Intact forests are particularly important for watershed protection by regulating soil permeability, overland flow, and erosion (DellaSala et al. 2011, Creed et al. 2016, Moomaw et al. 2019). Across the United States, National Forests are the largest source of drinking water (Furniss et al. 2010). In the Pacific Northwest, conversion of old-growth forests to plantations reduced summer stream flow by an average of 50% (Perry and Jones 2017). Preserving intact forests would provide the greatest benefit to watershed protection and clean water supply (DellaSala et al. 2011). Unfortunately, the area of forest interior (defined as forest area per land area) is declining faster than the total area of forest in the United States (Riitters and Wickham 2012). Remaining primary and intact forests need to be identified and incorporated in land management policies.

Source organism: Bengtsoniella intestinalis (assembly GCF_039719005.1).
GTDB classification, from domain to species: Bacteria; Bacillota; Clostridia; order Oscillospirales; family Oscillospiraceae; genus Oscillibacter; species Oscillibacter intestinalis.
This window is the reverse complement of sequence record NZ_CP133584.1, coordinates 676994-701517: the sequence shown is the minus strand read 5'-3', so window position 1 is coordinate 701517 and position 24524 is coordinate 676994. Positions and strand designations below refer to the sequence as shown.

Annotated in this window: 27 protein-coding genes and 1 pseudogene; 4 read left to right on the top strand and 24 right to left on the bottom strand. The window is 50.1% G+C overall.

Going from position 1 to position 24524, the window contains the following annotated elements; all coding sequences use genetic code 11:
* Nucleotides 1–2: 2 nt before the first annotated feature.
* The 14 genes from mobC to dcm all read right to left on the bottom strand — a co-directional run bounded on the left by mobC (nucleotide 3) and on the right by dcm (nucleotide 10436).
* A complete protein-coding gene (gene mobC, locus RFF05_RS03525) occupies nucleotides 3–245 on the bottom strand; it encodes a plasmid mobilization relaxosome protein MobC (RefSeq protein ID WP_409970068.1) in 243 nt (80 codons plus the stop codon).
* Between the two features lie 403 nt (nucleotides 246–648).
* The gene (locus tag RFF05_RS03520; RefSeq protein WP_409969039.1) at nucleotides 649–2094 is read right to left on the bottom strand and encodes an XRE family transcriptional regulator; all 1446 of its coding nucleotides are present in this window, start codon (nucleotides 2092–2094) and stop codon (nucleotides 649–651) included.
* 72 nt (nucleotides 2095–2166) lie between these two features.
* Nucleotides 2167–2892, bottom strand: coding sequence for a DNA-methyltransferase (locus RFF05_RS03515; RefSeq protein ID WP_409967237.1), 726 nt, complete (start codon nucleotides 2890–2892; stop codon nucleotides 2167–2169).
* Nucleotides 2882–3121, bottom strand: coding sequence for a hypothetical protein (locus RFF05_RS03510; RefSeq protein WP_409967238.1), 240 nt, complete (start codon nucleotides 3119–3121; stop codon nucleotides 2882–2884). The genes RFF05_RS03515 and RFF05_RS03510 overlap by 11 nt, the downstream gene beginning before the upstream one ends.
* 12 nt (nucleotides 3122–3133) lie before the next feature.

Recent studies have found positive relationships between carbon density and biodiversity across multiple biomes (Brandt et al. 2014, Lecina-Diaz et al. 2018), but also weak relationships at the stand scale (Sabatini et al. 2019). We show that preserving forests in the western United States with high productivity and low vulnerability to future fire and drought can aid in the maintenance of vertebrate biodiversity, as these forests contain the highest proportion of critical habitat for threatened and endangered species. Because extinction rates are expected to increase with projected climate change (Segan et al. 2016), preserving critical habitat is an important consideration for maintaining biodiversity. Our analysis also shows that benefits to biodiversity depend in part on the biodiversity metric. For example, we found amphibian richness was the highest in forests we identified with high carbon priority, likely because these forests occur most often in the moist maritime climate suitable to amphibians. On the other hand, these wet, high-carbon-priority forests tend to have lower reptile diversity than low-carbon-priority forests, such as those in the Southwest where reptile diversity was highest. We show that spatial overlap in measures of biodiversity and potential carbon sequestration occurs such that land management policies can optimize both priorities. However, we also demonstrate that areas of high biodiversity are found in medium to low-carbon-priority forests. Therefore, sound land preservation strategies need to include multiple priority metrics (Brandt et al. 2014).